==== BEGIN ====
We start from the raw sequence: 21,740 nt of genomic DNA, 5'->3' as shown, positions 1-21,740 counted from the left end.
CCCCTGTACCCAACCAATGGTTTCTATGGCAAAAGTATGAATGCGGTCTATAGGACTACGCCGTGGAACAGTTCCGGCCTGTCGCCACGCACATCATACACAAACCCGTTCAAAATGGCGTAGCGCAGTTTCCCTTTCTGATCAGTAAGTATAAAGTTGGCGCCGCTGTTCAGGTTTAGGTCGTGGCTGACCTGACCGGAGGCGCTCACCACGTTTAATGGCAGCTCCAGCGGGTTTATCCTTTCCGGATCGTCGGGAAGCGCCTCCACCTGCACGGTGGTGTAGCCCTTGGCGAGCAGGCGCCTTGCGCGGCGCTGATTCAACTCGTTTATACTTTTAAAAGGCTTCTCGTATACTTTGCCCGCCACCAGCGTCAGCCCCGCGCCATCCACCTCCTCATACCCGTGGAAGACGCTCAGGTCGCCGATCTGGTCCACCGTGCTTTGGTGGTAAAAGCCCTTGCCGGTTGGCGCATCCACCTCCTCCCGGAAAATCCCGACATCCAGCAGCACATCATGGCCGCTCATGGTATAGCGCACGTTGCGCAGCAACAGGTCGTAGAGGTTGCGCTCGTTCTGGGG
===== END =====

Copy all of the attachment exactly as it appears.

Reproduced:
We start from the raw sequence: 21,740 nt of genomic DNA, 5'->3' as shown, positions 1-21,740 counted from the left end.
CCCCTGTACCCAACCAATGGTTTCTATGGCAAAAGTATGAATGCGGTCTATAGGACTACGCCGTGGAACAGTTCCGGCCTGTCGCCACGCACATCATACACAAACCCGTTCAAAATGGCGTAGCGCAGTTTCCCTTTCTGATCAGTAAGTATAAAGTTGGCGCCGCTGTTCAGGTTTAGGTCGTGGCTGACCTGACCGGAGGCGCTCACCACGTTTAATGGCAGCTCCAGCGGGTTTATCCTTTCCGGATCGTCGGGAAGCGCCTCCACCTGCACGGTGGTGTAGCCCTTGGCGAGCAGGCGCCTTGCGCGGCGCTGATTCAACTCGTTTATACTTTTAAAAGGCTTCTCGTATACTTTGCCCGCCACCAGCGTCAGCCCCGCGCCATCCACCTCCTCATACCCGTGGAAGACGCTCAGGTCGCCGATCTGGTCCACCGTGCTTTGGTGGTAAAAGCCCTTGCCGGTTGGCGCATCCACCTCCTCCCGGAAAATCCCGACATCCAGCAGCACATCATGGCCGCTCATGGTATAGCGCACGTTGCGCAGCAACAGGTCGTAGAGGTTGCGCTCGTTCTGGGG